Why? Because what he is saying is coming from the ‘heart’, not the ‘head’. I don’t need to ask myself whether he means what he is saying – I ‘know’ because he is communicating to my ‘heart’.

I have the same reaction to a few other folk too – I’m not suffering from some odd Corbyn bromance. It could be an ‘ordinary’ person telling his or her story on the radio, or a close friend talking with me face-to-face. Occasionally, just occasionally, they flip from speaking from the ‘head’ to the ‘heart’ and it’s game on. I know then that what they are now saying is real, rather than rehearsed; worth listening to, rather than yet more information set to go in one ear and out the other.

When people speak from the heart, they don’t necessarily seek to please whomever is listening. They just tell it as it is – an incredibly misused phrase these days!

They offend, certainly, but never seek to be cruel. They don’t have to raise their voices, but their words are sharp, a ‘dagger’ on occasions directly to the ‘heart’.

Corbyn naturally has his share of ‘head’ knowledge too. When I look at some of his policies, such as renationalising the railways, he’s coming from the pages of a socialist textbook rather than current reality.

But when he speaks of ‘fairness’, ‘equal opportunities’ and, yes, ‘peace’ – that’s when I believe he is scoring with and upsetting people on an almost unprecedented scale.

We are desperately in need of ‘heart surgery’.

Divided as rarely before, we live in a county where the ‘elite’, although extremely small in number, has ever more of our wealth. But, even more worryingly, those being plunged into poverty aren’t just the jobless and homeless but nurses and fellow professionals working round-the-clock but seemingly fighting a losing battle.

It’s not just unfair, it’s totally outrageous, yet ‘head’ knowledge urges us to hold onto the status quo.

For there are also many in the ‘middle’, neither rich, nor in poverty.

These are people generally doing ‘quite well’, at least by the way this materialist society judges itself. There’s little reason for these folk to rock the boat by risking change, it makes far more sense to get their heads down and play the game.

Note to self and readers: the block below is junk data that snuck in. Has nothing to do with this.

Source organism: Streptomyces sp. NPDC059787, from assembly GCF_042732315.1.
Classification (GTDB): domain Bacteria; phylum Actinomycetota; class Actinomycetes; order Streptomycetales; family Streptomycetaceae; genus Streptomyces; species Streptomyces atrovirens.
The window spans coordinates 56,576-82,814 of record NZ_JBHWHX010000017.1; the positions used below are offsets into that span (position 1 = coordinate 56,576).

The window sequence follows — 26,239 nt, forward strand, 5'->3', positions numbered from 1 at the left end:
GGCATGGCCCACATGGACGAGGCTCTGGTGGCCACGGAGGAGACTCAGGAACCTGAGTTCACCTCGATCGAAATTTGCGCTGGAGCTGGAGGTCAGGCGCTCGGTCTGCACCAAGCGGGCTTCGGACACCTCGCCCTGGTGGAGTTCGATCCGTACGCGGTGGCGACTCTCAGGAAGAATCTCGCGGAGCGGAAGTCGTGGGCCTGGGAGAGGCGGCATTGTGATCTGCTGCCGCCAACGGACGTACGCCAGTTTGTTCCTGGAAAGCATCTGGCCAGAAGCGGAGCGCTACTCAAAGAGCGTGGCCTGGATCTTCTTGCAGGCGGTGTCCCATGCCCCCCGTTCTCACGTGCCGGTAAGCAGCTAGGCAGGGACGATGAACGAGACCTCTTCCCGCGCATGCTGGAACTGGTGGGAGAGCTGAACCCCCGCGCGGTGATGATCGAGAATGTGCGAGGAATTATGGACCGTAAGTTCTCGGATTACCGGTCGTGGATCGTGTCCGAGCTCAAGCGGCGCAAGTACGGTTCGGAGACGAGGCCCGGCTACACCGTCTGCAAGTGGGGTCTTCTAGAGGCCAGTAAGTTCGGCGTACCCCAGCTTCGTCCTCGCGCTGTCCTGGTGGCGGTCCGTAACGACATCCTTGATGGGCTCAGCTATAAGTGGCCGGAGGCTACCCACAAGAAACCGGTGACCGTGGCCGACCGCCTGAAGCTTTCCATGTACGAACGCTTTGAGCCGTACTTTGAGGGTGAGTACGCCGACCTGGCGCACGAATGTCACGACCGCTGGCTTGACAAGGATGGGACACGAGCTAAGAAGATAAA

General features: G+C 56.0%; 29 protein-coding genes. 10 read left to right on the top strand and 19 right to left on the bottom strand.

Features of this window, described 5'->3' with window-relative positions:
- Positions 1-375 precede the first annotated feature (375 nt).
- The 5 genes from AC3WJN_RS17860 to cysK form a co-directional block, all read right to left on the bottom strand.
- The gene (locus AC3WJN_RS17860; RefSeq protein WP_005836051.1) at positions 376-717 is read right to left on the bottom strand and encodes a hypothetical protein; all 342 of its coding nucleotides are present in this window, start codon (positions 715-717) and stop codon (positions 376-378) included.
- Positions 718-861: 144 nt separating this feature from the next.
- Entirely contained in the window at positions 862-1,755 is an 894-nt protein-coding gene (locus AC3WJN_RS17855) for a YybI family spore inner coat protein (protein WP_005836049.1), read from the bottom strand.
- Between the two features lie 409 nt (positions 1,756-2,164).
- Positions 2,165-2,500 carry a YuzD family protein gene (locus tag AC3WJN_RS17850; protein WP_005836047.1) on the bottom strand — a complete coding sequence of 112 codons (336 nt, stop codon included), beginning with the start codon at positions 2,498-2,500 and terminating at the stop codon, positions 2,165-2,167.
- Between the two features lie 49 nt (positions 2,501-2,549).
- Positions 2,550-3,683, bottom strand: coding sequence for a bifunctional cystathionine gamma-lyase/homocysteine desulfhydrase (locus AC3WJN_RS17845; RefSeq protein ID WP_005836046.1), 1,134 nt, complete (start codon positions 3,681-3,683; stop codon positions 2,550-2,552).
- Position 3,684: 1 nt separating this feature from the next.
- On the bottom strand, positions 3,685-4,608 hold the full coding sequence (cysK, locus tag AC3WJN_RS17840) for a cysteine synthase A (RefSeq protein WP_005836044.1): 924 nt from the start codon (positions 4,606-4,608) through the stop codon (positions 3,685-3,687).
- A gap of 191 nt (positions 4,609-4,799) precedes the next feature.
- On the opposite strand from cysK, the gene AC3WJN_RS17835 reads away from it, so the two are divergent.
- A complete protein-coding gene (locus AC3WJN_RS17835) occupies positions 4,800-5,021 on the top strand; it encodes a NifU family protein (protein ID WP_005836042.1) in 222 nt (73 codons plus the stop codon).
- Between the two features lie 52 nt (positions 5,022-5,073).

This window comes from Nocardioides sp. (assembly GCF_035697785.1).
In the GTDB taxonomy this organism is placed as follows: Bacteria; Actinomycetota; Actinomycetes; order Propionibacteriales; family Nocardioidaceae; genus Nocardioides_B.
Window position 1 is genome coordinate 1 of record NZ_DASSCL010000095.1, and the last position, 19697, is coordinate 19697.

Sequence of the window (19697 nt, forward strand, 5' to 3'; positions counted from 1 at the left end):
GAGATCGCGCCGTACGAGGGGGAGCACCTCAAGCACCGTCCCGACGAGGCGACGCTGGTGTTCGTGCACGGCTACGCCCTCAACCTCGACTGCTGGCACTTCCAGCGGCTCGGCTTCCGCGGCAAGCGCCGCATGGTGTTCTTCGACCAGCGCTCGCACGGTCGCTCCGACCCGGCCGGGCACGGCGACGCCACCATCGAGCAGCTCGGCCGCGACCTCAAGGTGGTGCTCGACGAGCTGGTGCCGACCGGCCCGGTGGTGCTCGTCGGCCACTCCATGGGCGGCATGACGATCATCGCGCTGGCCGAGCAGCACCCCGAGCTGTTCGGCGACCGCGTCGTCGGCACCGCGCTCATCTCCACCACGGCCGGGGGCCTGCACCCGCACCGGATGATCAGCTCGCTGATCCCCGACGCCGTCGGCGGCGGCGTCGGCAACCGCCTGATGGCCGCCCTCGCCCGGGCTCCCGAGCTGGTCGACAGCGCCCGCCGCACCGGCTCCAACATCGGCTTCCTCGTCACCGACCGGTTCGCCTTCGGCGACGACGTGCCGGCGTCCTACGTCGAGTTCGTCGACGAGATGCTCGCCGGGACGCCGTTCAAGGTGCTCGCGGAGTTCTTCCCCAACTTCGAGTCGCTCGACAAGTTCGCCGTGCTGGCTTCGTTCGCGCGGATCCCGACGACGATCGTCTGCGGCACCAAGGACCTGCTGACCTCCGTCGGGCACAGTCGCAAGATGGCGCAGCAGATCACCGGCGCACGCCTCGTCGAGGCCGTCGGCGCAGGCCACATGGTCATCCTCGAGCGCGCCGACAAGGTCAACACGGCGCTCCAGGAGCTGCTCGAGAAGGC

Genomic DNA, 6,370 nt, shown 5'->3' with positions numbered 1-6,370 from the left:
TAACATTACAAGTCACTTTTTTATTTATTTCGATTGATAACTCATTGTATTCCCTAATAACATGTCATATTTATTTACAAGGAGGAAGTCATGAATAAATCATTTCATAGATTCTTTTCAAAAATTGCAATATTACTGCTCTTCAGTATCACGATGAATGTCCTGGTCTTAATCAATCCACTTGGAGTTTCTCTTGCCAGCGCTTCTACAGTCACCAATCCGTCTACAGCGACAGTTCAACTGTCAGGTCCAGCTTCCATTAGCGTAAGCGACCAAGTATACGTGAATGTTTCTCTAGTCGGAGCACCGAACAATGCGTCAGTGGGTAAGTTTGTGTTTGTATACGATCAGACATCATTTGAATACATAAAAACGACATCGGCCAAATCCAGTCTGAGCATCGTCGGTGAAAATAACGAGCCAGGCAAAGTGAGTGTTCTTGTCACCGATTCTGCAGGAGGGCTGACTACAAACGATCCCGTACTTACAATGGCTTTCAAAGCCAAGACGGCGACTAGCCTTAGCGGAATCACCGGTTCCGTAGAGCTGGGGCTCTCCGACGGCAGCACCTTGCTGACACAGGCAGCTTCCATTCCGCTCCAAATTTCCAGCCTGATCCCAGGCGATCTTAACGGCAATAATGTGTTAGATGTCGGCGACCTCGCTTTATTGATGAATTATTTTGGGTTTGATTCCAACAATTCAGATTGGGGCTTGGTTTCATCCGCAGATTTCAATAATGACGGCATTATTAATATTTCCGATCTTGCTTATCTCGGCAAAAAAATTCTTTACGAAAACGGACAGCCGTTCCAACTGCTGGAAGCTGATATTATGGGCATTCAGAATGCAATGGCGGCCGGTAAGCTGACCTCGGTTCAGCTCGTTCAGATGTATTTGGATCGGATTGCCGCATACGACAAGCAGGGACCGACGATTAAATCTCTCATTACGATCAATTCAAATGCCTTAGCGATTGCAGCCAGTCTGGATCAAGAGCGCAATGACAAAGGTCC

If it were merely the ‘elite’, the five per cent or fewer, who feared change because it might reduce their incomes, Corbyn’s mission would be easily accomplished.

But it’s the comfortable masses in the middle who actually hold the key to number ten.

Do they want to risk what could be the biggest shake up of British society in decades so soon after the amazing gamble of Brexit?

Many see Corbyn not as a source of hope, but a threat. Wrongly, I feel, they worry about whether they might lose out financially instead of looking over their shoulders at the folk who have nothing and are in desperate need of a lifeline.

Add in the smear campaign, based yet again today by hopelessly inaccurate and misleading narratives, and they have reason to remain in their ‘comfort zone’.

‘Head’ knowledge won’t drag Britain out of our current abyss. We can’t discuss or debate ourselves out of economic servitude, however many letters intelligent speakers have their names. For their message comes from the ‘head’ – never going close to the real problems in this society.

To change a system choking so many of us we need an extra dimension – the ‘will to change’ and that comes fairly and squarely from the ‘heart.

Don’t get me wrong the world won’t come to an end should the Corbyn haters get their way tomorrow just as it won’t turn instantly into a socialist paradise should he get into Downing Street.

But people like Jeremy Corbyn don’t come along very often – a man who speaks from the ‘heart’ and wants to make a difference.

Another 30 years could be too late for me – what about you?